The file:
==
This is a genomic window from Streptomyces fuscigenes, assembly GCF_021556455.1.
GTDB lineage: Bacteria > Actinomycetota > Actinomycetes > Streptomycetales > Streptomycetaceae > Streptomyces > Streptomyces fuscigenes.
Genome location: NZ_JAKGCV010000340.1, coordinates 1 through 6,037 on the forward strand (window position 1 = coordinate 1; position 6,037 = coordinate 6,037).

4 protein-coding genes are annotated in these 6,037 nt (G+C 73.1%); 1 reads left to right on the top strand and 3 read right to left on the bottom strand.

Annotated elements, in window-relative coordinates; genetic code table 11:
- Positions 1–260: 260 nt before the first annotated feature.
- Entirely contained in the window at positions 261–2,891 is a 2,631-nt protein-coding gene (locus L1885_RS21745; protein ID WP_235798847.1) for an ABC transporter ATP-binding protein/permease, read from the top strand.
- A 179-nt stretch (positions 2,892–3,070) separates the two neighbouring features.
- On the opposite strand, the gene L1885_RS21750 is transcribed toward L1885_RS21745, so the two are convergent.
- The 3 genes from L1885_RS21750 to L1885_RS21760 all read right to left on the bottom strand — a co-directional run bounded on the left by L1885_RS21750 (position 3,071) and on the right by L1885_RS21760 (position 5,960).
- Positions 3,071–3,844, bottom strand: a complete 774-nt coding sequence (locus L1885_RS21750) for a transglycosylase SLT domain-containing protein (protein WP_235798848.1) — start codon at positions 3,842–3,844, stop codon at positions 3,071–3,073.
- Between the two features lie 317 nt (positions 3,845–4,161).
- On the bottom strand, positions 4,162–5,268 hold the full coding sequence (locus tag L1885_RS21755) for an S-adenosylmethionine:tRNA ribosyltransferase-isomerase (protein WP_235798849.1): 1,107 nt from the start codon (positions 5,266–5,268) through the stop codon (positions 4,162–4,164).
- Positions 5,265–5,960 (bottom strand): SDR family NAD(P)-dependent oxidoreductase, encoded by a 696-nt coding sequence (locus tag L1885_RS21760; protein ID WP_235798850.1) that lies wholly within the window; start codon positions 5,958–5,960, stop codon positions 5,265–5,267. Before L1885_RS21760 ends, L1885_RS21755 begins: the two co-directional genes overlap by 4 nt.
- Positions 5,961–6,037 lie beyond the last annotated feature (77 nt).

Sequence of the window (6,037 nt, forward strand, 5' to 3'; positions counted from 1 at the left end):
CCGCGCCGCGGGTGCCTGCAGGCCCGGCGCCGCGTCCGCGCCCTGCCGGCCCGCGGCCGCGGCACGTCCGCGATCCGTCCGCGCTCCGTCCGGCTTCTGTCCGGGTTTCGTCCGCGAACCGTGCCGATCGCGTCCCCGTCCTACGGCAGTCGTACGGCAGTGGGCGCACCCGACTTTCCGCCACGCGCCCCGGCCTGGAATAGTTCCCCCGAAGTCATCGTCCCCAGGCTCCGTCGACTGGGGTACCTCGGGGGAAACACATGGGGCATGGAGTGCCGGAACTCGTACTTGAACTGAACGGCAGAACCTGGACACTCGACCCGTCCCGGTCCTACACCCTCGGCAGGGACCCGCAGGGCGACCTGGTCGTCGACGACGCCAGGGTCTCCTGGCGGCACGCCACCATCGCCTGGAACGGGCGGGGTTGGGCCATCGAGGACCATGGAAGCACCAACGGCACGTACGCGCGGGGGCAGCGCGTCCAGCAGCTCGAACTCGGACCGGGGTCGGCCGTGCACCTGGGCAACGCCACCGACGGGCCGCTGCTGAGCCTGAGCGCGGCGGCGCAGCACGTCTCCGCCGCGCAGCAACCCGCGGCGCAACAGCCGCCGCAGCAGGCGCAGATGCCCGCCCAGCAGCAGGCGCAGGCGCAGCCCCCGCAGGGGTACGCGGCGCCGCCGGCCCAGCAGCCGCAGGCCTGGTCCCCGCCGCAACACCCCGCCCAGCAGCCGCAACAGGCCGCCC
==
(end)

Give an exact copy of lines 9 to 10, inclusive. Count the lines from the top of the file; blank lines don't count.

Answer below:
- On the opposite strand, the gene L1885_RS21750 is transcribed toward L1885_RS21745, so the two are convergent.
- The 3 genes from L1885_RS21750 to L1885_RS21760 all read right to left on the bottom strand — a co-directional run bounded on the left by L1885_RS21750 (position 3,071) and on the right by L1885_RS21760 (position 5,960).